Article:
Tourist Guide

Cruises on offer

Halong Sceneries

Halong Bucht HaiLong Dschunke
Strecken Red Dragon, einzigartige Touren in Halong Bucht ...
hotel legend ninh binh
Hotel 4 étoiles au centre ville de Ninh Binh
vacances 10 jours au cambodge
Découverte de la beauté magnifique de l'Indochine avec la meilleure agence locale
Les chez l'habitant vietnam tours vous donnent des sensations agréables et confortables

We were exiles on a little boat 12

 Unfortunately, the radical self-interest that was necessary for survival among the refugees could not simply be switched off when it came time for them to band together. The richer passengers were unwilling to contribute to the $2,000 because they had lost the most during the robberies, while the poorer passengers refused to subsidise the rich. With the white beaches of liberty in sight, a general meeting of the KG-1170 was held on deck. Thiet was one of the first to speak. ‘Whoever has taken my $200, I urge you to hand it over so that we can land. I’ll give up all that I have for the sake of my wife and children. Who will do the same?’ On Son Rai Island, Thiet had taken off his pants to wash them and, fearing that his money would be soaked, took the two $100 bills from the front of his zipper. He placed the money in the lid of a drink container that he carried with him, but lost the container a day later. Thiet suspected that someone sitting nearby was the culprit, but could not be sure pirates hadn’t relieved his neighbour of the money. There was some disgruntled mumbling after Thiet’s statement, as it was clear that his pledge was insubstantial. For an infernally frustrating moment, it seemed that their pettiness would damn them.
The boat boss must have recognised this and decided to pay the entire sum from his secret reserve, hidden so carefully that even four gangs of pirates could not find it. In the face of all the setbacks, the boat boss always came through for them. So despite the overcrowding and the double-crossing at Thot Not, he was greatly respected by the passengers. Thiet had seen the boat boss only once, but knew a little about him. He had excelled as a merchant in Vietnam, organised their cavale, tamed the Vietnamese security police so that they too called him ‘boss’, fooled the pirates, and now he had pacified the Malaysians with his apparently boundless wealth. While they do not know where the boat boss resides today, Thiet and Van are certain that he prospers.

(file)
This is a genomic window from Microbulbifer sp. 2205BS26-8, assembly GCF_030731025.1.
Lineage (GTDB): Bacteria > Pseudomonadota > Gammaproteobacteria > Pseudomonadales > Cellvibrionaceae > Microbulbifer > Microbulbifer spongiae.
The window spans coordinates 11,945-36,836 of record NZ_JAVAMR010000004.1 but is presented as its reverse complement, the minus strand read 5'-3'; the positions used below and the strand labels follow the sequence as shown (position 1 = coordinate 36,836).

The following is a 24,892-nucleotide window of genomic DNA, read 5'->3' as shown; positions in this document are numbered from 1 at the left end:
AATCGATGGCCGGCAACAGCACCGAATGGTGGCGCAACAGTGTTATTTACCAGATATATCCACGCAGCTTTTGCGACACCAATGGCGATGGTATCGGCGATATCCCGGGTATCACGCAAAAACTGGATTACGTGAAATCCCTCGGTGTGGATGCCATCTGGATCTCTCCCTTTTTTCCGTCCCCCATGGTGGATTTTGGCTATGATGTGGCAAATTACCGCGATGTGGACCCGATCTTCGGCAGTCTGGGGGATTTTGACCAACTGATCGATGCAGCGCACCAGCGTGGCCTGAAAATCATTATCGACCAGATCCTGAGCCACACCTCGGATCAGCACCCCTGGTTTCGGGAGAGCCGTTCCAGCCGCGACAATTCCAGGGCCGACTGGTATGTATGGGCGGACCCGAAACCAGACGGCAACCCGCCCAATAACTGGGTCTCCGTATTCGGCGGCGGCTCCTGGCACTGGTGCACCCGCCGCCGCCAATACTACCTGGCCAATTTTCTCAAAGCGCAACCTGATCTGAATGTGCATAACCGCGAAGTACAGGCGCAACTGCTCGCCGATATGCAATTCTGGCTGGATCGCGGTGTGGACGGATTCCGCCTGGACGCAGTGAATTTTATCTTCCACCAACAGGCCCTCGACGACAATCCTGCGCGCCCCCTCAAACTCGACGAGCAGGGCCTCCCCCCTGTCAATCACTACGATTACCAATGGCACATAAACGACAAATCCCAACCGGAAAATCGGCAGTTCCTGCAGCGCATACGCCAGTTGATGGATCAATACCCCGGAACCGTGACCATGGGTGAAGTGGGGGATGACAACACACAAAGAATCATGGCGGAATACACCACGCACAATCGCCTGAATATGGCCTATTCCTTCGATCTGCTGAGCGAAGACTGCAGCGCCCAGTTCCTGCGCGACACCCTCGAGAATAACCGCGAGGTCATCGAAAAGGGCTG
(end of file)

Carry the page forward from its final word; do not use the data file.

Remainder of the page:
After the money had been paid, the KG-1170 was towed to a beach where its anchor was dropped for the final time. The passengers jumped down from the boat into the warm knee- high water and waded to the shore, where Malaysian soldiers were waiting. The soldiers offered to take any gold that the refugees had brought with them for ‘safe-keeping’. When very little was handed over, the boatpeople were searched, but what remained of their riches had been concealed well enough to fool such amateur crooks.
It was close to midnight when Thiet and Van carried their children to the broad white beach of that unnamed island. Tam was not far behind them, emerging famished and weak from the hold. They found a discarded pallet and collapsed upon it. It was only half the size of a bed but was their space alone; the Taj Mahal itself could not offer them any more. Thiet and Van embraced one another with their children in between them. ‘Do you know what today is?’ Van whispered to her husband. ‘It’s a very important day for the communists. It’s May Day, and yesterday was the fourth anniversary of the day that we lost the country.’